Definitions

from The American Heritage® Dictionary of the English Language, 4th Edition

  • transitive v. To surround on all sides; close in.
  • transitive v. To fence in so as to prevent common use: enclosed the pasture.
  • transitive v. To contain, especially so as to envelop or shelter: "Every one of those darkly clustered houses encloses its own secret” ( Charles Dickens).
  • transitive v. To insert into the same envelope or package: enclose a check with the order.

from Wiktionary, Creative Commons Attribution/Share-Alike License

  • v. To surround with a wall, fence, etc.
  • v. To insert into a container, usually an envelope or package.
  • v. To hold or contain.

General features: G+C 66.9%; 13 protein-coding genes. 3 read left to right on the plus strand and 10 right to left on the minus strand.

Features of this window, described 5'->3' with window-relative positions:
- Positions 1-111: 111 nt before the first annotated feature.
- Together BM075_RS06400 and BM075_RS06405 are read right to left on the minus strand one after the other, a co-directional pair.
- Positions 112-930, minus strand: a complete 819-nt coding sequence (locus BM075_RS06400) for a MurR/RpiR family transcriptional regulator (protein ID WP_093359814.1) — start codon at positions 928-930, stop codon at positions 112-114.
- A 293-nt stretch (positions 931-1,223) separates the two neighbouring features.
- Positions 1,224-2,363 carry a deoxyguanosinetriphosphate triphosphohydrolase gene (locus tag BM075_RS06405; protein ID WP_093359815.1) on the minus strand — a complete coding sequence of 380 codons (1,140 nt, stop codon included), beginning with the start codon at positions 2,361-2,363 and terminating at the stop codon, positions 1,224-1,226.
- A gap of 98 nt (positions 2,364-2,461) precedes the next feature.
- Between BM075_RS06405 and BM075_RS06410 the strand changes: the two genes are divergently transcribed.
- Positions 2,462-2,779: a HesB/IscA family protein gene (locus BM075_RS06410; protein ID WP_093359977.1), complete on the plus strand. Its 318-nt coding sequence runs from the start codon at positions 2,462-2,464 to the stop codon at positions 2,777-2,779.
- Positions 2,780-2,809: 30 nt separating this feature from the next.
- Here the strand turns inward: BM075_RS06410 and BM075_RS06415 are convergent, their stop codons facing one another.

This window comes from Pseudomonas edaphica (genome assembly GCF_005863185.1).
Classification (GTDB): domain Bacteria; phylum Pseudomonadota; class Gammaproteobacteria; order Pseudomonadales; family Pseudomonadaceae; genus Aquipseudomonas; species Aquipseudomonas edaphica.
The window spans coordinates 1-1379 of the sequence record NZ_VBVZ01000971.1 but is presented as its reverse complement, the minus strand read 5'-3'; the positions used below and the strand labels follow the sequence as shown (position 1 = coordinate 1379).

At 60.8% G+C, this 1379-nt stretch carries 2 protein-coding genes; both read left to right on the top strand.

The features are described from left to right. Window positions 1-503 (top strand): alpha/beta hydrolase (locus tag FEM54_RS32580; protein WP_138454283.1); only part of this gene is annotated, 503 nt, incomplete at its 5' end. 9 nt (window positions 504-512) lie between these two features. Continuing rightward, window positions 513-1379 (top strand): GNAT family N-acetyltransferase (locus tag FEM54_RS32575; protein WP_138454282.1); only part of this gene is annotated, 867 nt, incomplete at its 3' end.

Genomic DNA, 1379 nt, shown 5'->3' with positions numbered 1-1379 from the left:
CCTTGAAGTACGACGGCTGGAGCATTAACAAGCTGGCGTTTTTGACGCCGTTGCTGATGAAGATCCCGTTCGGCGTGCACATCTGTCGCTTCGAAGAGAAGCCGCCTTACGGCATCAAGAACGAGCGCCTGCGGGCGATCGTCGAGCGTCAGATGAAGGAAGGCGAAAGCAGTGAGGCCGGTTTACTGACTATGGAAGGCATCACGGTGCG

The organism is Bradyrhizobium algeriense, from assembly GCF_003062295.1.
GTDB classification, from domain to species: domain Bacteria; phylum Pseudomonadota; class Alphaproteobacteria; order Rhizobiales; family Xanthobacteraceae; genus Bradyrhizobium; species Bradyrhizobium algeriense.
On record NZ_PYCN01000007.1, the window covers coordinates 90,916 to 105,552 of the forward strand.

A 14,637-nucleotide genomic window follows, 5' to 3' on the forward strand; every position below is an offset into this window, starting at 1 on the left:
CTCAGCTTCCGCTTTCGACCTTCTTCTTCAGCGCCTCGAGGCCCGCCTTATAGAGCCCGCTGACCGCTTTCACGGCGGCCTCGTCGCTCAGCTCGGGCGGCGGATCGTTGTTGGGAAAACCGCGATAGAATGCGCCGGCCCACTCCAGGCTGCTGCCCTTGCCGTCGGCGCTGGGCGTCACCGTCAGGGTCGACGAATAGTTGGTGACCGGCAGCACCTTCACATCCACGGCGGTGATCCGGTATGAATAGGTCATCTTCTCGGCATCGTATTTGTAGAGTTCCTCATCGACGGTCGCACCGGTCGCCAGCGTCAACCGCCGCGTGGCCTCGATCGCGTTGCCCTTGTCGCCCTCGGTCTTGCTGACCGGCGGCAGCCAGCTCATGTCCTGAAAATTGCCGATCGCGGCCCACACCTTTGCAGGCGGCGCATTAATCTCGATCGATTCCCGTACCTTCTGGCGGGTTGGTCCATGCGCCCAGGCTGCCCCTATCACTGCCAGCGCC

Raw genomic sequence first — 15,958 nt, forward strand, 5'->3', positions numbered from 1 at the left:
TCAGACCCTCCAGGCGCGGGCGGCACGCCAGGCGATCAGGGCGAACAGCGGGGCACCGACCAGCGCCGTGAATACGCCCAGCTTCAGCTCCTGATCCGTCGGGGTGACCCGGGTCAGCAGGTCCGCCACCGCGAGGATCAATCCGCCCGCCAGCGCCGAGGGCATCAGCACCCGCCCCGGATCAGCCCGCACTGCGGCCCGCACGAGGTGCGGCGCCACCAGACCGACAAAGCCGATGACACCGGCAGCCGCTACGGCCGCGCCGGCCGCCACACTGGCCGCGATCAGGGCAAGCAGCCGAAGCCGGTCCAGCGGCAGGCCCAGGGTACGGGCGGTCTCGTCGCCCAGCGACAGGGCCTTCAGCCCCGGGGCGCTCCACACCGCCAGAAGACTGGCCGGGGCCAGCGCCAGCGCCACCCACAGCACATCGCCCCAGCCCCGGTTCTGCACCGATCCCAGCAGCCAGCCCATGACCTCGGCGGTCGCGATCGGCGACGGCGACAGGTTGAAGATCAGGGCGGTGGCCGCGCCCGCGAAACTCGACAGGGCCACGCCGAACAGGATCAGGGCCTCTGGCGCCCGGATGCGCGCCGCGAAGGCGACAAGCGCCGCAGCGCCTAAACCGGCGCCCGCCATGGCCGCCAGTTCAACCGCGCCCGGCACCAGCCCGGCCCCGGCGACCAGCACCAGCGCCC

from the GNU version of the Collaborative International Dictionary of English

  • transitive v. To inclose. See inclose.

from The Century Dictionary and Cyclopedia

  • See inclose, etc.

from WordNet 3.0 Copyright 2006 by Princeton University. All rights reserved.

  • v. surround completely
  • v. introduce
  • v. close in
  • v. enclose or enfold completely with or as if with a covering

Etymologies

Middle English enclosen, from Old French enclos, past participle of enclore, from Latin inclūdere, to enclose; see include.
(American Heritage® Dictionary of the English Language, Fourth Edition)
[circa 1275] From Middle English inclosen, from Old French enclose, feminine plural past participle of enclore. Equivalent to in with close. (Wiktionary)

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